ML Mazaba
Zambia National Public Health Institute

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All things being equal every human being postpartum has the privilege of having a fully balanced nutritional liquid meal –BREASTMILK- containing essential nutrients, antibodies and other factors important for growth and development [1].

Breastmilk, a uniquely superior infant feed contains 88% water; no wonder a baby is easily calmed. Other important nutrients include: Proteins; Fats; Carbohydrates; Minerals; Vitamins; and trace elements. Another important component of breastmilk is Immunoglobulins A (IgA), G (IgG) and M (IgM) which are essential to the immunological link that occurs during the transfer of passive immunity from mother to infant [2].
Breast milk proteins are key in infection-protection from infectious agents such as yeast, bacteria, viruses and coliforms, while fats are useful in brain, retina and nervous systems development, absorption of fat-soluble vitamins,
and are a source of primary calories. Carbohydrates, mostly consisting of lactose help to fight disease and promote the growth of healthy bacteria in the stomach with vitamins being essential to the infant’s health [3].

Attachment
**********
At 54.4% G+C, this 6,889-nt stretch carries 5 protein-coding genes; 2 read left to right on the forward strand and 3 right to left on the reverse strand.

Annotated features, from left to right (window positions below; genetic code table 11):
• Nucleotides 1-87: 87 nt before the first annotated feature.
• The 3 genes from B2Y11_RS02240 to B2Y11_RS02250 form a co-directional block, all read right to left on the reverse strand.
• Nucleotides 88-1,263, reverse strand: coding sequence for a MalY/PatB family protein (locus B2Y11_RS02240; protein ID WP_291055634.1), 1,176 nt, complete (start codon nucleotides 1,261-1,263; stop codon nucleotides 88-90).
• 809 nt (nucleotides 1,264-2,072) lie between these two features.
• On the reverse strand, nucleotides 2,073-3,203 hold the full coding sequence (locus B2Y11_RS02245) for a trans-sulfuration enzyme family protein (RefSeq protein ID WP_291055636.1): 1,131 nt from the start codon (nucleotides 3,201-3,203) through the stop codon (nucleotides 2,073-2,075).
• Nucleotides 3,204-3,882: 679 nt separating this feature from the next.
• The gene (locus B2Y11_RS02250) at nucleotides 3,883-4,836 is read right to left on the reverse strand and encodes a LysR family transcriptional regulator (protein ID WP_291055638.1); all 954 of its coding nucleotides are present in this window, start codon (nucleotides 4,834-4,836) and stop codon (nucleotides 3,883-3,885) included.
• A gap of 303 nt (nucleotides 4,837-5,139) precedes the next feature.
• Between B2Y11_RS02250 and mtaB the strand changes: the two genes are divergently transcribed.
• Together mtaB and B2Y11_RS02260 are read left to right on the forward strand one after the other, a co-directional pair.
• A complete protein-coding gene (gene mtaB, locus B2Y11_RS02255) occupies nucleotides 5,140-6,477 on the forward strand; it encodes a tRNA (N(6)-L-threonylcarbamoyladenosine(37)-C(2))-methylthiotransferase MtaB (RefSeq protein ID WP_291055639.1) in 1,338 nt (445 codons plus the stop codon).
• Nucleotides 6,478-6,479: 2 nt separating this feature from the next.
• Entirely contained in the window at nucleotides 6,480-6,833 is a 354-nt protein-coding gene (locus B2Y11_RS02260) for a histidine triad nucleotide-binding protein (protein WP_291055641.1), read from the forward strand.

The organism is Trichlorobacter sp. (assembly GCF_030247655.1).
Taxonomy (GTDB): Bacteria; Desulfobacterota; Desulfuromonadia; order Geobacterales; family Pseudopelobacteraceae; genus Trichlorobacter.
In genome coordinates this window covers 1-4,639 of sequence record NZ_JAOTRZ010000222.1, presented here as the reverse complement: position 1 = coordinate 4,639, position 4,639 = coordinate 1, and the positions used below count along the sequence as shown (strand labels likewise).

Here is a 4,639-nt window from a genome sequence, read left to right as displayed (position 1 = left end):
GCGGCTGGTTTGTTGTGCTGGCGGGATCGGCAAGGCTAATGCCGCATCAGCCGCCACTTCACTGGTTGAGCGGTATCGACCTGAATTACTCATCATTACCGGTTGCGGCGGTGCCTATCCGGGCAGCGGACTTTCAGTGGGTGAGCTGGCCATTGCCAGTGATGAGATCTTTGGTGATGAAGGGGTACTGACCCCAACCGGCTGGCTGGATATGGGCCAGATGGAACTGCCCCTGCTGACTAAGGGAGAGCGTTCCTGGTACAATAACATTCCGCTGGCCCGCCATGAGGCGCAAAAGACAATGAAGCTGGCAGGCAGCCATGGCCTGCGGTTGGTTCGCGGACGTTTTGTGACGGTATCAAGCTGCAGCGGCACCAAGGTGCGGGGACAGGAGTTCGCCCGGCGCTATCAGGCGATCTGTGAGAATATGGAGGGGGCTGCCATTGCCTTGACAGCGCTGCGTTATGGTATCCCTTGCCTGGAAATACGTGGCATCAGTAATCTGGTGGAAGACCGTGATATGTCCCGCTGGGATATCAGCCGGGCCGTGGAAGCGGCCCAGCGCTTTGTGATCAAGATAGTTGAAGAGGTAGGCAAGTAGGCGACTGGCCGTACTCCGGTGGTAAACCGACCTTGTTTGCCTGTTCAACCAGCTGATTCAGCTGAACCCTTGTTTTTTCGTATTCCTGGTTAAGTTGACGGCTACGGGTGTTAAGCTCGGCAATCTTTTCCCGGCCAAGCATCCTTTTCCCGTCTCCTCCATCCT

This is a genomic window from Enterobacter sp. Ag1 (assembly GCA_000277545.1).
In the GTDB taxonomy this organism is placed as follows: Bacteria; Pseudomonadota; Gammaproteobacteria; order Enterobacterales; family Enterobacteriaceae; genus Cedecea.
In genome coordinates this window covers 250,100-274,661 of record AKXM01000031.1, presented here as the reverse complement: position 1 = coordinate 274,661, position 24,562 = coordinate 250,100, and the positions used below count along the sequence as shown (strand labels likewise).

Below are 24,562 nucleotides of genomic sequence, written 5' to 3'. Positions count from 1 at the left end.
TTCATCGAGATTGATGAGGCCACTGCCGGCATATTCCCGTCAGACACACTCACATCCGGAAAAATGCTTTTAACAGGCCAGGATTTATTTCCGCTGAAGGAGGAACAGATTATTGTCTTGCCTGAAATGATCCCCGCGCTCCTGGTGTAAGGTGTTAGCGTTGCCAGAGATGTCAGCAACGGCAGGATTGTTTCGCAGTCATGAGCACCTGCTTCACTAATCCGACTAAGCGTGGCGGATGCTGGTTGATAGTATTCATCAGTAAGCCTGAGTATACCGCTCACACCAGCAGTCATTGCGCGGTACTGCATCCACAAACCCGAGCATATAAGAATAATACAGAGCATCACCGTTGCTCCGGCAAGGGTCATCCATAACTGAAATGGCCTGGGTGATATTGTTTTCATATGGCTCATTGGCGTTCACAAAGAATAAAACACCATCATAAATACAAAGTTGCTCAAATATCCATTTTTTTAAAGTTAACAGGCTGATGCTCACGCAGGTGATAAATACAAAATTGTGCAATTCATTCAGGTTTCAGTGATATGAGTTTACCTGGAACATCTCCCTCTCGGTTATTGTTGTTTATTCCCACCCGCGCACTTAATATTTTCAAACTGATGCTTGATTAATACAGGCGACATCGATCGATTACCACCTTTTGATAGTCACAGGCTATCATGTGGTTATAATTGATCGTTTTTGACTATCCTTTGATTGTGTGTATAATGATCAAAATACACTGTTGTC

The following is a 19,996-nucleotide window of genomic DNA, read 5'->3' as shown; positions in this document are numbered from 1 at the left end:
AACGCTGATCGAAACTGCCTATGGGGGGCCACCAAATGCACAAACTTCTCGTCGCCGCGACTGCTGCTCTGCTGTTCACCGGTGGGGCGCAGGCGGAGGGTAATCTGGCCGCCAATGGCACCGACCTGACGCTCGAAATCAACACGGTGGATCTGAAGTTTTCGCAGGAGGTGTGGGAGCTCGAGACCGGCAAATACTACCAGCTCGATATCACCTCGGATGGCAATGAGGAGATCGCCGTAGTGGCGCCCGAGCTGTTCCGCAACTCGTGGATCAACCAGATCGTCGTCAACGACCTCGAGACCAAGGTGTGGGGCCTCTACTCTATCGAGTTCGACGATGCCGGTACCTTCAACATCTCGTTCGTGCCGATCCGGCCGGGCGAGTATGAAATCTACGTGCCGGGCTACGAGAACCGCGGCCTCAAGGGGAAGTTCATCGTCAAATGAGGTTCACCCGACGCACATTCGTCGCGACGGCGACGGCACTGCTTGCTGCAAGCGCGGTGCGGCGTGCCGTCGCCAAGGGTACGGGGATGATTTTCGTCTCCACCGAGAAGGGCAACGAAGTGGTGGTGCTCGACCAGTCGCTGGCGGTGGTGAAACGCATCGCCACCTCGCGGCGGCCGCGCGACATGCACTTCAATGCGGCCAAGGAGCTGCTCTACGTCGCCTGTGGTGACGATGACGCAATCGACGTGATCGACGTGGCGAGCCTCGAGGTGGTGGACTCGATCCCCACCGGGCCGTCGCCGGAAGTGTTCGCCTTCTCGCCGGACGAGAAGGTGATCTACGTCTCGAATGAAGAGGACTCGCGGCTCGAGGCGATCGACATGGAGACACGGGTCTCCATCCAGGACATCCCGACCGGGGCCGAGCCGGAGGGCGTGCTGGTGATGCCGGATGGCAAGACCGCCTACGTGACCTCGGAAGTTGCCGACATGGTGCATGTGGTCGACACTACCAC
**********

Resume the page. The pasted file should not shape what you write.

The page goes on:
There is overwhelming evidence that Breast feeding should start immediately after birth, with exclusive breastfeeding for six months. The benefits to breastfeeding are overwhelming. World Bank – Human Development President Annette Dixon blogs “Breastfeeding can help avoid over 800,000 child deaths and 20,000 maternal deaths globally per year, from several causes including breast cancer and other forms of cancers, diabetes and other illnesses. In addition, breastfeeding is also one of the most sustainable elements of the food system, with zero carbon emissions and no food waste” [4].
The Health Press encourages breastfeeding and support the idea of longer maternity leave as well as establishment of breast feeding friendly corners. Some studies have indicated that to encourage and increase the rate of continued breastfeeding, there is a need for dedicated breastfeeding comfortable and clean rooms. We endorse the call by many that breast feeding is best for babies and must all play a part in making it a priority for all.
Please feel free to go beyond the editorial and look at the perspective on Rheumatic Heart Disease in Zambia and catch up on the status of some notifiable diseases in Zambia published in the Influenza and IDSR bulletin.


  1. Infant Nutrition Council.
  2. Hurley WL, Theil PK. Perspectives on immunoglobulins in colostrum and milk. Nutrients. 2011;3(4):442–474
  3. American Pregnancy Society.
  4. Annette Dixon. Breastfeeding: A Foundational Investment in Human Capital. feeding-foundational-investment-human-capital